The five steps into our home in Calgary are a major obstacle for Marguerite. Would she even be able to get in and out of the motorhome? The best way to find out is to get her over to it and have her try it. Mrs. Smith and her late husband had already been using a low step stool to help with getting into the coach. She set it up in front of the motorhome's automatic steps and Marguerite tried getting into the motorhome. The first time, she was a trifle inelegant, but she had little or no serious difficulty. While the motorhome's steps were steeper and higher than those at home, there were also more places to hold onto as she moved up. Similarly, getting back out wasn't too much of a challenge either.
Could Marguerite move around inside the motorhome satisfactorily? We had always assumed that she would have the least trouble moving around the living room area and the most trouble passing through the bottleneck and moving around the bath and bedroom. (See the floorplan for a diagram. Use your "BACK" button to return here.) Here is where we had a bit of a surprise.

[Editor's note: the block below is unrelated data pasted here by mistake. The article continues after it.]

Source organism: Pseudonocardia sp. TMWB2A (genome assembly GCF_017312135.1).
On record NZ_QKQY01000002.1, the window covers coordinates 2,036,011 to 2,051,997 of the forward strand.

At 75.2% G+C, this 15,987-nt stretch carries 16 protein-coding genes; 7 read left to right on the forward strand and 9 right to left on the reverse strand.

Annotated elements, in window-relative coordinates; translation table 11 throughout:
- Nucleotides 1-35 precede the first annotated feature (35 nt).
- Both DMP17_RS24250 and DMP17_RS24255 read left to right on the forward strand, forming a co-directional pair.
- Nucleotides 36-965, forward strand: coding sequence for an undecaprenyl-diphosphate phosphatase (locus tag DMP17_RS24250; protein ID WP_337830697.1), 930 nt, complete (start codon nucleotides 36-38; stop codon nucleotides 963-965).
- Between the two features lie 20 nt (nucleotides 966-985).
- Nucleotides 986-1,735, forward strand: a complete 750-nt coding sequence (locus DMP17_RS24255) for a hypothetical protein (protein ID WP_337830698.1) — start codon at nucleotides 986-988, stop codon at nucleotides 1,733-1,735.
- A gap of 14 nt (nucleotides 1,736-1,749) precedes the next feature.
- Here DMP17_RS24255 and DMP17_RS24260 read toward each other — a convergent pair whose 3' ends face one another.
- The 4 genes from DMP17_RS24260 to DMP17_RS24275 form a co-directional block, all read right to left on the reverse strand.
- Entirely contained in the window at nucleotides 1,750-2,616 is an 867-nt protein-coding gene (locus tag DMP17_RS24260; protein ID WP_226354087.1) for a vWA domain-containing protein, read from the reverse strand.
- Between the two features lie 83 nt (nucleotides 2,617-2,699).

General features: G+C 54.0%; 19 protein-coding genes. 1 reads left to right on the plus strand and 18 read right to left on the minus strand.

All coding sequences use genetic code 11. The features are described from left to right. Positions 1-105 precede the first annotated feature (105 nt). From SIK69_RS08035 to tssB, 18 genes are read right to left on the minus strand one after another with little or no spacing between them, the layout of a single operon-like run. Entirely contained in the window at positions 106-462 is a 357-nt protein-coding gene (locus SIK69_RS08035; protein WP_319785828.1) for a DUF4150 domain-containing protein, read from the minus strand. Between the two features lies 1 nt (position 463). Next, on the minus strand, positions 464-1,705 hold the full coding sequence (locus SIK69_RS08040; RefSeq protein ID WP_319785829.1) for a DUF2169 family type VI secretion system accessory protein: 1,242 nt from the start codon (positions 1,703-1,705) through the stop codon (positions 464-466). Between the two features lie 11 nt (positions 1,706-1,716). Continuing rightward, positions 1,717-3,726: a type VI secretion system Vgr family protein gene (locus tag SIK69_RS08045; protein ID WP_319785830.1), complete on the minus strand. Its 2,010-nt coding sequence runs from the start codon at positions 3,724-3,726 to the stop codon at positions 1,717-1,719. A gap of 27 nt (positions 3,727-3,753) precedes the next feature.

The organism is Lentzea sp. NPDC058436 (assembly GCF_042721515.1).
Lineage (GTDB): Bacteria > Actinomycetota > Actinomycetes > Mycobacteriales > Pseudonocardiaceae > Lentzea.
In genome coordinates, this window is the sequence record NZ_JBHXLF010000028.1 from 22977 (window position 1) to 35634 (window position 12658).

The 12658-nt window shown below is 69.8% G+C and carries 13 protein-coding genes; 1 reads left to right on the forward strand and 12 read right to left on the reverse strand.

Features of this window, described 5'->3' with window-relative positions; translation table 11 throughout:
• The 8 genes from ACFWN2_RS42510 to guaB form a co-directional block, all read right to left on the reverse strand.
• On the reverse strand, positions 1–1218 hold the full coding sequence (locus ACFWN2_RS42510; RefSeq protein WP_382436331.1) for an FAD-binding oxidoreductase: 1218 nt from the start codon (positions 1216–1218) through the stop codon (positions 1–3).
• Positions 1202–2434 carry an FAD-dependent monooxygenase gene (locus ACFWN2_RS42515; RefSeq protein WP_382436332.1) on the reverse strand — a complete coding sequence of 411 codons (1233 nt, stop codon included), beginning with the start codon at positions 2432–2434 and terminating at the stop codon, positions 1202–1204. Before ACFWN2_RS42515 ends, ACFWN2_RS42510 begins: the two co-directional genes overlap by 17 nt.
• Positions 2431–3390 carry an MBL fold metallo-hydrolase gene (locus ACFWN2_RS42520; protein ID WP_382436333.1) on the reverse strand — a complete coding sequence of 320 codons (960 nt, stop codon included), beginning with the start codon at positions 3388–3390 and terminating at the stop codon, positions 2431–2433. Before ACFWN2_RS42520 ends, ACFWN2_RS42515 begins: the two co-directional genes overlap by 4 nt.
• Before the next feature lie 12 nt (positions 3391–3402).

With the main slide closed, there was ample room to move around if you were able-bodied, but there wasn't enough room for efficient use of the walker that Marguerite needed. At the same time, the various furnishings of the living area were still too distant for her to reach easily to allow convenient movement without the walker. Still, she judged that she could navigate well enough that it wouldn't be a problem.
However, with the main slide closed, once she got to the galley area, everything was close enough to allow an easy grasp of the dinette seats, the table and the galley's counter top for her to stabilize herself and walk freely to the back of the coach. This was exactly the reverse of what we had anticipated! Even when she arrived in the bath/bedroom area, the furnishings were close enough to allow more or less sufficient freedom of movement.